It was beautiful. Olivetti had great industrial design in the 1960s and 1970s. Their typewriters and calculators were works of art, and you can often find them today in the collections of major modern art museums. Olivetti tried to get into computers, and even had a good-looking IBM PC clone. The nice design didn't help.
The Mathatron came out a year earlier, in 1963. (http://www.oldcalculatormuseum.com/math8-48mII.html) Unlike the Programma 101, the Mathatron had trig functions built-in. The Mathatron had enough compute power that they offered a remote-access shared programmable calculator with a phone modem. (http://www.amazon.com/Wright-Mathatron-Computer-Calculator-M...)
The shared-calculator approach reached its peak with the Control Data Remote Calculator. (http://www.oldcalculatormuseum.com/a-cdc-11-65.html) This was a scheme to have 2000 calculators share a CDC 6600 mainframe computer, an excellent supercomputer of the 1960s. It was not successful, and surplus units appeared in the movies Soylent Green, Westworld, and Marooned.
None of these were very powerful, but the alternative at the time was slide rules and trig tables.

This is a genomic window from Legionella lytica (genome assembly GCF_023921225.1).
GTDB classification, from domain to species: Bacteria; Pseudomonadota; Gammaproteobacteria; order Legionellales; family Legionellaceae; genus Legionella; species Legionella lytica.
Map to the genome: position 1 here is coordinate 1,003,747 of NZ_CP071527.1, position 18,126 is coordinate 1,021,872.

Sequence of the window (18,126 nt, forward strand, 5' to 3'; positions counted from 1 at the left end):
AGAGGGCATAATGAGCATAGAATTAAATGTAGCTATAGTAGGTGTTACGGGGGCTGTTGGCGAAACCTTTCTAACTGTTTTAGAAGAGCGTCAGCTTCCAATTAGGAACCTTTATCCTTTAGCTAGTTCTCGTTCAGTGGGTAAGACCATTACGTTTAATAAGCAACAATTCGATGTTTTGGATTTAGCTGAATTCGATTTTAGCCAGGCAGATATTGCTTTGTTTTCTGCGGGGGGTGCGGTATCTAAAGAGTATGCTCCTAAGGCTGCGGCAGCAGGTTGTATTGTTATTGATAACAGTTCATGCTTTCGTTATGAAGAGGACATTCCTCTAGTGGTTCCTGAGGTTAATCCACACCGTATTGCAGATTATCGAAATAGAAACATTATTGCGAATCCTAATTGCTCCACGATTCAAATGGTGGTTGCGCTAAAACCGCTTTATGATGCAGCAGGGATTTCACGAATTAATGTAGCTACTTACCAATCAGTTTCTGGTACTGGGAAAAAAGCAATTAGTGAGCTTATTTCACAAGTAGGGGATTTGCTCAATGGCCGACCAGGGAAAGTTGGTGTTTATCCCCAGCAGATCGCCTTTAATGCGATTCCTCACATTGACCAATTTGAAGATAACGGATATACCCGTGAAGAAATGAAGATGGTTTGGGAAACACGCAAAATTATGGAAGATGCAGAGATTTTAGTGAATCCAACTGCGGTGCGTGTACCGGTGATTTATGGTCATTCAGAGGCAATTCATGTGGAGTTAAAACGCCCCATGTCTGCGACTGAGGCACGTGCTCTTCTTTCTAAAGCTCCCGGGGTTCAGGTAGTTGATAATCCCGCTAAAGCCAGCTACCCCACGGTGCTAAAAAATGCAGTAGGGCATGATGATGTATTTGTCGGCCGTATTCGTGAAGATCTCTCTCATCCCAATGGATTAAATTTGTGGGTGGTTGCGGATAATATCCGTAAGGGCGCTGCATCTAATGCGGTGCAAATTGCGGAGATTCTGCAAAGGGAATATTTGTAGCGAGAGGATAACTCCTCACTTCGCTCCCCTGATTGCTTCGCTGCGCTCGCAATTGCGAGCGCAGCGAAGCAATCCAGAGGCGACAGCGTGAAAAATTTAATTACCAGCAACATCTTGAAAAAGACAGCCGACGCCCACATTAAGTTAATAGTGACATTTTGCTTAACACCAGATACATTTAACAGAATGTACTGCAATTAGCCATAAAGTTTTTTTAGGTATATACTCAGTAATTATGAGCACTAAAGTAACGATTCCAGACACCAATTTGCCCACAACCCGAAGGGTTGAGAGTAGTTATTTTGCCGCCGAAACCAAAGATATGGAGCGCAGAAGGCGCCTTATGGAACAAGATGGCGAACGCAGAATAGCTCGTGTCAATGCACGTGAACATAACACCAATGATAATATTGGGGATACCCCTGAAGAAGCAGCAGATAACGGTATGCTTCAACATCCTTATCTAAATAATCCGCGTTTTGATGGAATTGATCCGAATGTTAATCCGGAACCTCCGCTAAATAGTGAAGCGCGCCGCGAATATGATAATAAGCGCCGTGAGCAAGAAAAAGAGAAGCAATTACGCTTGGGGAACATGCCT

It wasn't all-electronic; that memory used _sound_waves_ to store bits. That six meters of wire probably meant that reading a word, worst-case, took about a ms (assuming a fairly generous sound speed of 6km/s), and about every instruction read from and wrote to that storage. This being the first of its kind, the implementation probably would be worst-case for both reading and writing (wait for the 'start of memory' marker, count bits until the ones needed come along)
And of course, it had to read its instructions from the same wire. I guess 500 instructions per second would be an exaggeration of its performance.
Google led me to http://en.m.wikipedia.org/wiki/Delay_line_memory#Magnetostri.... It isn't audio, but a torsional wave, and Wikipedia claims a delay in the order of half a millisecond.
The M24  worked well too. It had a good display, particularly with the black and white monitor. An OEM Logitech mouse could be plugged into the keyboard.
I recently found this blog entry showing a lot of beautiful ideas http://ceciliapolidoritwicedesign2.blogspot.fr/2011/12/sotts...
When Olivetti was in financial troubles, a task force of government people and people from other industries (FIAT, cited in the video at "https://www.youtube.com/watch?v=oYB2oBc1BpA", linked in another post) gathered together not to help Olivetti, but just to sell it.
They just did not understand what they were dealing with.
There is a Programma 101 on display at the Computer History Museum a couple of blocks from the Googleplex. I was walking along a glass display cabinet with my kids, saying, "I used that one, and I owned that one, and that one...," when there it was in all its ancient glory.